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Sarclisa® (isatuximab) approved for the treatment of relapsed/refractory multiple myeloma in the EU1

 Almost 18,000 people in the UK live with the incurable blood cancer, multiple myeloma2  Despite current treatments relapse is common, creating an urgent need for new therapies3   This is the first anti-CD38/pomalidomide combination approved in Europe which provides significant improvement in progression-free survival4 


READING, UK – June 2, 2020 – Sanofi today announced that the European Commission (EC) has authorised Sarclisa® (isatuximab) for use in combination with existing standard of care treatment (pomalidomide and low-dose dexamethasone, or pom-dex) in adults with relapsed/refractory multiple myeloma (RRMM).1 This approval was based on positive data from the Phase 3 ICARIA-MM trial and follows a positive opinion from the Committee for Medicinal Products for Human Use (CHMP) on 26 March, 2020. Sanofi is working closely with healthcare providers and organisations in the UK to make isatuximab available to patients as quickly as possible. 


“Multiple myeloma is an incurable, fatal cancer, with high mortality that affects thousands of people in the UK every year,” said Professor Kwee Yong, Consultant of Haematology, University College Hospital, London. “Patients with relapsed/refractory disease experience great emotional distress and a decline in quality of life due to frequent relapses. The disease can also become more aggressive after each relapse, and resistant to previous therapies. The approval of isatuximab is hugely welcomed among the medical community as it offers the chance of prolonged disease control, improving patients’ lives and wellbeing.” 


Multiple myeloma is the second most common blood cancer in the UK.2 Approximately 5,700 people in the UK are diagnosed each year, equivalent to 15 people each day.2,5 

There are approximately 3,000 myeloma deaths each year, with half of patients dying within five years of diagnosis.2,5 


In the ICARIA-MM trial, isatuximab in combination with pom-dex significantly reduced the risk of disease progression or death in adults by 40%, with a median PFS of 11.5 months compared to 6.5 months with pom-dex alone (HR 0.596, 95% CI: 0.44-0.81, p=0.001). Overall, isatuximab showed an additional five months of progression-free survival.4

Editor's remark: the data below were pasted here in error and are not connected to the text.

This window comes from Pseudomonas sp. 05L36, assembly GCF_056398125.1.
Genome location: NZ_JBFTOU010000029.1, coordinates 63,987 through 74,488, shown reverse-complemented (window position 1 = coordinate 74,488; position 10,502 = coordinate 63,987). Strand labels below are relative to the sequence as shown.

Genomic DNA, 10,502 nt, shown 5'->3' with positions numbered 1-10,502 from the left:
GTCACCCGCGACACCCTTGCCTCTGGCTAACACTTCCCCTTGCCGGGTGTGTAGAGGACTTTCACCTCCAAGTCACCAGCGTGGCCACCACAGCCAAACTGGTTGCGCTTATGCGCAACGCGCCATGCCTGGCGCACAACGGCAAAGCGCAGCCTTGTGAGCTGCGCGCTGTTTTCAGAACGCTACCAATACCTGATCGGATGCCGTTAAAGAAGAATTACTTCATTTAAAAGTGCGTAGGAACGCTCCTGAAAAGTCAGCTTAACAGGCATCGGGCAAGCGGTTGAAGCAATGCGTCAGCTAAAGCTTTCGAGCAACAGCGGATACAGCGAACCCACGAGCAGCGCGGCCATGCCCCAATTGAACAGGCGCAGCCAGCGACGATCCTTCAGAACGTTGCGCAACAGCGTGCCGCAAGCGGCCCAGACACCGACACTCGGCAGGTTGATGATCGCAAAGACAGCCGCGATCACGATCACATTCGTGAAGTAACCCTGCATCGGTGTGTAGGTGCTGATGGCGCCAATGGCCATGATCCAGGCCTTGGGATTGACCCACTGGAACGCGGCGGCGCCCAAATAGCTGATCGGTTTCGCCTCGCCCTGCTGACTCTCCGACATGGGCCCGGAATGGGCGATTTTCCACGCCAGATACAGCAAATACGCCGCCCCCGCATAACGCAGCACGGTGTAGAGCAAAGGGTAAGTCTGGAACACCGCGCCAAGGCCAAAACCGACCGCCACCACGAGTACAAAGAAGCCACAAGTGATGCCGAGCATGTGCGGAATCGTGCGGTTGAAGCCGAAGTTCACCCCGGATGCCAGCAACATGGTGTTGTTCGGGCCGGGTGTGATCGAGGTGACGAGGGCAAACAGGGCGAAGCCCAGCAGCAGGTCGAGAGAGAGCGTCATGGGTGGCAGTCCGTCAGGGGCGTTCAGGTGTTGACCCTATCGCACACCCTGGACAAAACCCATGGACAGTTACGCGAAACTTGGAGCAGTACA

“MM is a complex and progressive disease that contributes to an increasing number of deaths in the UK each year. Isatuximab binds to a specific part of the CD38 protein and is able to combine with other treatments to improve the magnitude of the therapeutic response,” said Dr Marc Moodley, Medical Director, Sanofi Genzyme. “The approval of isatuximab by the European Commission is excellent news and we are proud to be able to bring isatuximab to patients who need new treatment options.” 


About ICARIA-MM  The marketing authorisation is based on the results of the pivotal ICARIA-MM trial, the first randomised Phase 3 trial to report results evaluating an anti-CD38/pomalidomide combination. ICARIA-MM is an open-label, multi-centre trial evaluating isatuximab in combination with pom-dex versus pom-dex alone in patients with RRMM.4 The study enrolled 307 patients with RRMM across 96 centres spanning 24 countries, including sites in the UK.4 All patients had received a median of three prior lines of anti-myeloma therapies, including at least two consecutive cycles of lenalidomide and a proteasome inhibitor given alone or in combination.4 


About isatuximab  Isatuximab is a monoclonal antibody (known as a mAb) that binds to a specific site (epitope) on the CD38 receptor. It is designed to have multiple mechanisms of action that include programmed tumour cell death (apoptosis) and immunomodulatory activity. CD38 is highly and uniformly expressed on multiple myeloma cells, making it a potential target for antibody-based therapeutics such as isatuximab.4 



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    • Sanofi
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    • Sanofi
Last Updated: 03-Jun-2020